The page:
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  1. This is going to sound a bit sad, but because I live in the land of the collie, I sometimes search ‘greyhounds’ to connect with other people who love wimpy 40mph couch potatoes that can’t herd sheep 🙂

    Liked by 1 person

  2. I haven’t used the reader for some time since it has been filled with posts that don’t interest me or bloggers that stuff the internet with hundreds of posts a day. Granted I could unfollow them, and am in the process of doing just that, but it would be nice to have more control over our readers. I think this is a great idea. I’d love to be able to sort by bloggers as well as topics.


    1. I agree. I wish I could have more control over who gets to read my blog. I think that would be difficult to do though.


      1. I would say impossible. Besides, part of the joy of blogging is that you meet the most interesting people. If you knew who they were to begin with, you wouldn’t need to blog! You could just send emails to all your friends, or do FaceBook. The unknown adds another dimension to it. I just read yesterday that WP is making changes to their reader. Maybe they heard us! :):)

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      2. As a brand-spanking-new blogger (just now drafting my fist blog, though extensively published otherwise) I have thought about SEEKING readers, but not about LIMITING them. What would be the benefits, perhaps other than reading disagreeable comments over & over?


      3. Let me put a question out to experienced & well-followed bloggers. Assume you are starting today, first blog ever. Given the wisdom of hindsight, do you acquire a blogname totally different from your own? It’s very common in crafts…. thanks so much for the guidance….


      4. I actually quite enjoy meeting others, that’s not the issue. The issues are hackers, trolls, and identity thieves.


      5. What do you mean by “blog name other than your own”? I use my name as the blog tittle (and the website link) because I post copyrighted material on my blog like poems, parts from my book that I am writing, and my art (and other things I can’t think of right now). Sorry if I scared you with my previous comments. It’s possible that some person can do those things but it is rare. I put my name out there because I am writing a book and I am an artist.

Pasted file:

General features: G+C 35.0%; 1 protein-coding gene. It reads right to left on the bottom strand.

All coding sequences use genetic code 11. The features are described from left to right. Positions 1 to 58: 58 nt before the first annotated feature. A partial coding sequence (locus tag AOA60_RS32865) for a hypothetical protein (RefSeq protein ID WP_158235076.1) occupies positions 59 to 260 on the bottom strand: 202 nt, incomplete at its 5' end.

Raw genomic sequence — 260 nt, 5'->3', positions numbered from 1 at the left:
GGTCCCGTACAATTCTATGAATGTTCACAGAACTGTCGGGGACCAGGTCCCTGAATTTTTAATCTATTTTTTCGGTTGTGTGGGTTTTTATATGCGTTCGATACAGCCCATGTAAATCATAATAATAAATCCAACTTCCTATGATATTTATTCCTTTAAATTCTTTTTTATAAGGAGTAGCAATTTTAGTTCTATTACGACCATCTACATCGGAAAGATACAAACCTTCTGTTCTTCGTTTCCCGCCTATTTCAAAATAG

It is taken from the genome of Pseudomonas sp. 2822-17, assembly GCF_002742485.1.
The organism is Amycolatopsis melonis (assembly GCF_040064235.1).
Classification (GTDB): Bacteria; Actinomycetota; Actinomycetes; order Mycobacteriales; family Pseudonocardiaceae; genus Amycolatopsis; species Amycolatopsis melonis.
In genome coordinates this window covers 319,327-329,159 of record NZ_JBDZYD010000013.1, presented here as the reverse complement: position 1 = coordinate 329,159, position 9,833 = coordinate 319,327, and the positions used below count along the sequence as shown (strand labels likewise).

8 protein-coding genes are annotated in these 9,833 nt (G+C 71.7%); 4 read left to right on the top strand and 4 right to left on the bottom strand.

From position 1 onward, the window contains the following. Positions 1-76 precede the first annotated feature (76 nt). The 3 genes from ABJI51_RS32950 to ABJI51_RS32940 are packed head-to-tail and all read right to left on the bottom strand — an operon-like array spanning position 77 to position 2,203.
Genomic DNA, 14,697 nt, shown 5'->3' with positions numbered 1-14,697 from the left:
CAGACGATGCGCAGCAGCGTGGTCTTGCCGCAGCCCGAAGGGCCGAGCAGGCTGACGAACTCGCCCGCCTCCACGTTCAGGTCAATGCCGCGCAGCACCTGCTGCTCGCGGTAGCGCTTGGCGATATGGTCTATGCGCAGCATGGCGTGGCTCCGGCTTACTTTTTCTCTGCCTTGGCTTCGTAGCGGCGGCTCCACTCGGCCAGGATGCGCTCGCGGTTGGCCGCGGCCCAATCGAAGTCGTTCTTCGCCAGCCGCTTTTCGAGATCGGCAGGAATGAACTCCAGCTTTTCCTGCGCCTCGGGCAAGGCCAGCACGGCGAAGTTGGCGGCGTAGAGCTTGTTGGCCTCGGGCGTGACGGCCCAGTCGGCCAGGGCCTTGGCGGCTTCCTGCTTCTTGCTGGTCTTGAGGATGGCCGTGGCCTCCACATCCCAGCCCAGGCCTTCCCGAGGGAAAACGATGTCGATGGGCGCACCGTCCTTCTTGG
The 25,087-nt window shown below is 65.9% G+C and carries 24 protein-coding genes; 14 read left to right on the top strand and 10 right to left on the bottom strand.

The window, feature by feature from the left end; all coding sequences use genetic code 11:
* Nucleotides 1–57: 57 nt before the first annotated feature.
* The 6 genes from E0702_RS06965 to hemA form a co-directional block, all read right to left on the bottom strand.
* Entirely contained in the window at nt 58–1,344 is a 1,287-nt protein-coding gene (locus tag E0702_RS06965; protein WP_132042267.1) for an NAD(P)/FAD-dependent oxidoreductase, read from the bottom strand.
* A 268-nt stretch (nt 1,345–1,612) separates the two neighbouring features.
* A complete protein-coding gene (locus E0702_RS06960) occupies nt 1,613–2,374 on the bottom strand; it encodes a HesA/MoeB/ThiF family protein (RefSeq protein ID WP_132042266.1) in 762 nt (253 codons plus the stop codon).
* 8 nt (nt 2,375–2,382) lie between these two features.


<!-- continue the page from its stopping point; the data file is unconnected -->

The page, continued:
3. I follow a lot of interesting people. When I have free time, I tend to search for the DP tags, then I would go for writing and writers, poems, movies, books, photos and travels. These are my main interests when I have down time. If I am working on my weekly series, I might take that term to see what others blogged about it.


  4. I added the FLÂNEUR one, that seemed to be my bag, I don’t really use many search terms myself, none that are niche anyway. it’ll be interesting to see what pops up in comments.


  5. Karate! It’s been a HUGE part of my life and I love to read stories that I can relate to immediately. Additionally, I love to read success stories (OK, there are failures out there, too) regarding home education. They can either serve as serious motivation or a heads-up in curriculum avoidance! =) Great article! Thanks!


  6. Anyone want to start or collaborate on a new topic: ANYTHING CHOCOLATE?? or perhaps that should be, EVERYTHING CHOCOLATE . . . Doesn’t yet exist in the Reader list. 🙂


  7. Fantastic tips. I don’t have many bloggers in my Reader, but I love that it lets me know when Kandice ( or Rob ( had a thought and wrote a few hilarious or thoughtful paragraphs about it.

    Should I be tagging my musings with Pinkwashing? I do think Angelina has done more for breast cancer this week than all of the pink crap in the world…


  8. I am learning all this is very new to me. I am a woman trying to figure out what I like and don’t like. I have searched using words I want in my future like love, humor, happiness, and peace. I have mental and physical problems that I want views on how others handle the illnesses. Examples are PTSD, menopause, depression. I clicked on freshly pressed and recommend blogs. Now, my reader is all over the place because silly me thought I was suppose to click follow just to be nice. When I read from my reader now I look for the bloggers name and pic that I have liked everything I have read from them. All this made me realize my niche I am into at the moment is blogging and making my blog better and improving my writing skills. Blogging tips and writing tips have my attention when searching my reader. Happy blogging!


  9. I love my reader just to catch up on the blogs that I subscribe to and they come in as they are written. Then a few hours later they will show up in my email. Lol.


  10. While my list is alphabetical, the first five are the ones I look at the most:

    College Football

    The vast majority of blogs I follow (and actually read) came from those topics.